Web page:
Senate Republican Dan Coats of Indiana announced Tuesday — probably surprising no one — that he would not seek another term in 2016. Although he has been a stalwart Republican through a turbulent generation in Washington, Coats seems less at home in the hyper-partisan world of Congress today.
While Coats, 71, said his decision was strictly personal and age-related, he did refer to the "terribly dysfunctional Senate" in an interview with the Howey Politics Indiana newsletter.
The U.S. Supreme Court called a district court ruling that upheld Alabama's redistricting plan, which overloaded some districts with black Democrats, "legally erroneous." In a 5-to-4 ruling, the justices rejected the ruling and sent it back to the lower court.
An independent, external review of how the FBI implemented the recommendations made in the 9/11 Commission Report concludes the bureau "has made strides in the past decade but needs to accelerate its implementation of reforms to complete its transformation into a threat-based, intelligence-driven organization."
We're learning more this morning about some of those people onboard Germanwings Flight 4U 9525 that crashed Tuesday with 150 people onboard. The passengers were from at least 15 countries, including the U.S.
Here is some of what we know about them.
An American And Her Daughter
The Americans on the flight were identified as Yvonne Selke and her daughter, Emily Selke, of Nokesville, Va.
Originally published on Thu March 26, 2015 5:08 pm
This tax season, for the first time since the Affordable Care Act passed five years ago, consumers are facing its financial consequences.
Whether they owe a penalty for not having health insurance, or have to figure out whether they need to pay back part of the subsidy they received to offset the cost of monthly insurance premiums, many people have to contend with new tax forms and calculations.
H.J. Heinz Co. and Kraft Foods Group said they are merging to create the world's fifth-biggest food and beverage company.
The new company will be called The Kraft Heinz Co. and will be co-headquartered in Pittsburgh and the Chicago area, the companies said in a statement. The new company will have revenues of approximately $28 billion.
Engineers at Sandia National Laboratory have come up with what they think is a safer diagnostic test for anthrax bacteria — a test that would prevent the "bad guys" from getting their hands on this dangerous pathogen.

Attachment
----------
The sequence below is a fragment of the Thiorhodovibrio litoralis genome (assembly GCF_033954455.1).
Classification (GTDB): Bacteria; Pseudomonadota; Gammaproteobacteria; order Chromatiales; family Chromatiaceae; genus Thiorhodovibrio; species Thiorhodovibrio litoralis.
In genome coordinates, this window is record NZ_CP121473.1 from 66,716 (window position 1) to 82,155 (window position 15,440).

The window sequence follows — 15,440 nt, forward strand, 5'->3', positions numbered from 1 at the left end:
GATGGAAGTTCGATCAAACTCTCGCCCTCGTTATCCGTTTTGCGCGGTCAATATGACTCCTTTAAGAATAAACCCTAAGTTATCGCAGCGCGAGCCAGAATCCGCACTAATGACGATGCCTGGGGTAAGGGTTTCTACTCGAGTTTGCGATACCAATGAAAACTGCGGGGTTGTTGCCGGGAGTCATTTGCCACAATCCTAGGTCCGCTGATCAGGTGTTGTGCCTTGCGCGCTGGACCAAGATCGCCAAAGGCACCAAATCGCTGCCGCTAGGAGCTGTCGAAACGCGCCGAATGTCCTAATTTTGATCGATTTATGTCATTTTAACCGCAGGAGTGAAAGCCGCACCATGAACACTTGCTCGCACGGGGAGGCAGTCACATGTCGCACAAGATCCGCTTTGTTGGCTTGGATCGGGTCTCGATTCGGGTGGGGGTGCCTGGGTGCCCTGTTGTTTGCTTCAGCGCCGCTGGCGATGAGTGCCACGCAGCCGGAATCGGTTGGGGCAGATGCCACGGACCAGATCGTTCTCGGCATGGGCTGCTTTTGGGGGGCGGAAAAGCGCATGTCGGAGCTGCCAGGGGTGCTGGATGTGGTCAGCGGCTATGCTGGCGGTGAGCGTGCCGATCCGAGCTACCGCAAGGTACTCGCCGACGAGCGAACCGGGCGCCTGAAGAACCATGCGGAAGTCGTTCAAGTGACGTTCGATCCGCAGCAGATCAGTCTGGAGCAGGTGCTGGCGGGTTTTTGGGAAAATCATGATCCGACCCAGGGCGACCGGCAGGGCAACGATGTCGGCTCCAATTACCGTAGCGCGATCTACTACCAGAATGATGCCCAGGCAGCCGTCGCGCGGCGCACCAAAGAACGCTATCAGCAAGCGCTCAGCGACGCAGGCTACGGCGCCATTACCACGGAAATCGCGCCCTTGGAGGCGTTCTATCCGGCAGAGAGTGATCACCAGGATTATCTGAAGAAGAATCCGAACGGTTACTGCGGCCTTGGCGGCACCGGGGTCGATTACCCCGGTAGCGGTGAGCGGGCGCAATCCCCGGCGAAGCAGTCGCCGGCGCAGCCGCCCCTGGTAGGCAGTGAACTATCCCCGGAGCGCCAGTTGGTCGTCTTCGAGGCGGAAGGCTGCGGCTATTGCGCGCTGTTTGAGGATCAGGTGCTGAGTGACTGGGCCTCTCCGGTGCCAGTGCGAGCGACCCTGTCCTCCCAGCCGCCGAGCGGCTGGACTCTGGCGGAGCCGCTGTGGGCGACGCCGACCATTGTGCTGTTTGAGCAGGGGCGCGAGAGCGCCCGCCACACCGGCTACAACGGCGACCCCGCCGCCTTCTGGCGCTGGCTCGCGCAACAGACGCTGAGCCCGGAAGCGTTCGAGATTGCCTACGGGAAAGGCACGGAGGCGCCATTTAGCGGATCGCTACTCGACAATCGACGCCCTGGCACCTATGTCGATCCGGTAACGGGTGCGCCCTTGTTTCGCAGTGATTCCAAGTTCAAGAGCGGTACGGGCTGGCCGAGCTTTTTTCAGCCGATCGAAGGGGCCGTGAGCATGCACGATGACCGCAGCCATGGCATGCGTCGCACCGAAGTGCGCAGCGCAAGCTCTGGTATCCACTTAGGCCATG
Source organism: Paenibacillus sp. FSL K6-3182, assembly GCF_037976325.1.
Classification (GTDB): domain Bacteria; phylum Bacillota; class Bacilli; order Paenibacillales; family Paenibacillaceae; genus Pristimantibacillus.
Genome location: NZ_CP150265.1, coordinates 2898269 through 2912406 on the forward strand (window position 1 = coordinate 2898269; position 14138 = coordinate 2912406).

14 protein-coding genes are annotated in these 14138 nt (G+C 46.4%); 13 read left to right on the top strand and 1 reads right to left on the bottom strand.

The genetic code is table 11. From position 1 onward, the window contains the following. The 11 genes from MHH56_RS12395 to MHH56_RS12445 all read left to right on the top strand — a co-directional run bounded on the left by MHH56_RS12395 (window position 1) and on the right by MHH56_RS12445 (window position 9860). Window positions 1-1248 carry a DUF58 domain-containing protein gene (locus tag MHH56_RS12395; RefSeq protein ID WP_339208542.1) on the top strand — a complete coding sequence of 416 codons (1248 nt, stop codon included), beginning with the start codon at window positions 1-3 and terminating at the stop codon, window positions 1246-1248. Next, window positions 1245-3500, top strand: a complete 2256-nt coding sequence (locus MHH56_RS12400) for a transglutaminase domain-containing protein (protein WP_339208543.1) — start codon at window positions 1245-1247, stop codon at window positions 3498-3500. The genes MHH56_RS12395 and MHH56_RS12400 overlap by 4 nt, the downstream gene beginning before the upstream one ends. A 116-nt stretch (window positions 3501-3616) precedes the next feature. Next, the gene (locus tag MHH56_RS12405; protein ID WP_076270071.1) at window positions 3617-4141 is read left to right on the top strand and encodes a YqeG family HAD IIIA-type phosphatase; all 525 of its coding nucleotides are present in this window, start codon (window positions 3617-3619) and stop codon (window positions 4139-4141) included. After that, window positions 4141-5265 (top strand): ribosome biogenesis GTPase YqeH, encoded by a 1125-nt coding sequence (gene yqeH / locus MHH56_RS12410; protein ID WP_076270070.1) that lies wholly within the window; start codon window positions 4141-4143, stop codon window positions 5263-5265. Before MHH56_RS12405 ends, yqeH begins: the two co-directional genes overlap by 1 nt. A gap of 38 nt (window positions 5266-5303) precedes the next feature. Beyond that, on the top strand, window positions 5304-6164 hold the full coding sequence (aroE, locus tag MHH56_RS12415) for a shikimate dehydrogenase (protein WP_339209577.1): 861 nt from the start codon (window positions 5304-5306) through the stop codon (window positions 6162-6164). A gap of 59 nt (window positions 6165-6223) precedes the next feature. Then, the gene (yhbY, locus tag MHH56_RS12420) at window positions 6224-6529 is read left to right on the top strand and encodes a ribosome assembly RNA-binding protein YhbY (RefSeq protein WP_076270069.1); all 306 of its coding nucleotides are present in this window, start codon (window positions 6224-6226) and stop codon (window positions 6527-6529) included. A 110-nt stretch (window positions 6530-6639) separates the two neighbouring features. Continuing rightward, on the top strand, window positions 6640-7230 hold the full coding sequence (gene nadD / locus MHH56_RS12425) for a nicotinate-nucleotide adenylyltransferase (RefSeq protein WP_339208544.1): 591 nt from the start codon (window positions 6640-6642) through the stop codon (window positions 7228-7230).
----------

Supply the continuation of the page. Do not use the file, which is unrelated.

Once again, the question of the NFL's pre-eminence — even existence — has been raised with the retirement of Chris Borland, a very good player, who has walked away from the game and millions of dollars at the age of 24 in order to preserve his health, or more specifically, his brain.
Christopher Catrambone, a wealthy businessman from Lake Charles, La., docks his boat these days in Malta, the Mediterranean island he now calls home. That boat, called the Phoenix, has been getting outfitted for a series of trips set to begin in May.
But Catrambone and his crew don't intend to use the Phoenix for luxury cruises. He and his Italian wife, Regina, invested about $8 million of their own money to buy the ship and hire a crew for an entirely different purpose: to save lives at sea.
The Supreme Court hears a challenge Wednesday to Obama administration rules aimed at limiting the amount of mercury and other hazardous pollutants emitted from coal- and oil-fired utility plants. The regulations are being challenged by major industry groups like the National Mining Association and more than 20 states.
The regulations have been in the works for nearly two decades. Work on them began in the Clinton administration, got derailed in the George W. Bush administration, and then were revived and adopted in the Obama administration.
Originally published on Fri March 27, 2015 4:42 am
Police departments around the county are under more and more pressure to diversify. In Oakland, Calif., officials say police-community relations also might be improved by increasing the number of cops who actually live in the city.
Margaret Dixon, a fiery retired Oakland police officer, grew up in a rough part of this city of 400,000. These days she's teaching classes at Merritt College, an Oakland community college — including one on policing and community relations.
China.org.cn, China's national online news service, is reporting that the country's General Administration of Sport and Ministry of Culture are planning to regulate outdoor square-dancing in China. The news website says the government has introduced 12 "choreographed practices" for dancers.
Originally published on Wed March 25, 2015 12:40 pm
NPR's Robert Siegel talks with Jeff Richgels, who writes the blog, "The 11th Frame," about when bowler Glenn Allison rolled 36 strikes in 1982. His score was disallowed because of an alleged performance enhancing lubricant.
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